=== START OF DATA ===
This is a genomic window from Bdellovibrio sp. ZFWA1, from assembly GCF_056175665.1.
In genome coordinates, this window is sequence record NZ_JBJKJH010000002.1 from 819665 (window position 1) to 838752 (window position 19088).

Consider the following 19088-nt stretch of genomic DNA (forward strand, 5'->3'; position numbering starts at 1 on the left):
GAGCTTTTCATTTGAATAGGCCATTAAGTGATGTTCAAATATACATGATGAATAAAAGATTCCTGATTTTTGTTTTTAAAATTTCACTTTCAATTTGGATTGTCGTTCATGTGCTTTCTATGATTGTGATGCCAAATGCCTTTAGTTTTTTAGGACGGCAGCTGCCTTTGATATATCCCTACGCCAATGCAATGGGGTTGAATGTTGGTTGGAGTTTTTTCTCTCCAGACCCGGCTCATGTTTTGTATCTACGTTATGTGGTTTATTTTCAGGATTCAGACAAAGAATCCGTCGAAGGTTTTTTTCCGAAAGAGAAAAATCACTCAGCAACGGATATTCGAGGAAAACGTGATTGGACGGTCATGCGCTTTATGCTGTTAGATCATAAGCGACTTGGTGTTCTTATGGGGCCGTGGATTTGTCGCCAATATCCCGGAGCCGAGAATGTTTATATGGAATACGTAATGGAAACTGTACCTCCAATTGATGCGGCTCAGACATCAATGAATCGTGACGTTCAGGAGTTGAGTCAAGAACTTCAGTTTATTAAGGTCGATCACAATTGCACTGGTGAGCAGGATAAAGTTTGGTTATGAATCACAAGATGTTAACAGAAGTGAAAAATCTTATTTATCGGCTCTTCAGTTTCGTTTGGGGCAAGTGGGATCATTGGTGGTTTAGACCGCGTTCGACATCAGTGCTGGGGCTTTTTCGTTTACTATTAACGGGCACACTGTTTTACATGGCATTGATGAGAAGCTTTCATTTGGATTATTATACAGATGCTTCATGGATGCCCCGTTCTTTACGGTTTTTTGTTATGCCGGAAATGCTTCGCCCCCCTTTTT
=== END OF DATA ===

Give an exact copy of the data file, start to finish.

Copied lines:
This is a genomic window from Bdellovibrio sp. ZFWA1, from assembly GCF_056175665.1.
In genome coordinates, this window is sequence record NZ_JBJKJH010000002.1 from 819665 (window position 1) to 838752 (window position 19088).

Consider the following 19088-nt stretch of genomic DNA (forward strand, 5'->3'; position numbering starts at 1 on the left):
GAGCTTTTCATTTGAATAGGCCATTAAGTGATGTTCAAATATACATGATGAATAAAAGATTCCTGATTTTTGTTTTTAAAATTTCACTTTCAATTTGGATTGTCGTTCATGTGCTTTCTATGATTGTGATGCCAAATGCCTTTAGTTTTTTAGGACGGCAGCTGCCTTTGATATATCCCTACGCCAATGCAATGGGGTTGAATGTTGGTTGGAGTTTTTTCTCTCCAGACCCGGCTCATGTTTTGTATCTACGTTATGTGGTTTATTTTCAGGATTCAGACAAAGAATCCGTCGAAGGTTTTTTTCCGAAAGAGAAAAATCACTCAGCAACGGATATTCGAGGAAAACGTGATTGGACGGTCATGCGCTTTATGCTGTTAGATCATAAGCGACTTGGTGTTCTTATGGGGCCGTGGATTTGTCGCCAATATCCCGGAGCCGAGAATGTTTATATGGAATACGTAATGGAAACTGTACCTCCAATTGATGCGGCTCAGACATCAATGAATCGTGACGTTCAGGAGTTGAGTCAAGAACTTCAGTTTATTAAGGTCGATCACAATTGCACTGGTGAGCAGGATAAAGTTTGGTTATGAATCACAAGATGTTAACAGAAGTGAAAAATCTTATTTATCGGCTCTTCAGTTTCGTTTGGGGCAAGTGGGATCATTGGTGGTTTAGACCGCGTTCGACATCAGTGCTGGGGCTTTTTCGTTTACTATTAACGGGCACACTGTTTTACATGGCATTGATGAGAAGCTTTCATTTGGATTATTATACAGATGCTTCATGGATGCCCCGTTCTTTACGGTTTTTTGTTATGCCGGAAATGCTTCGCCCCCCTTTTT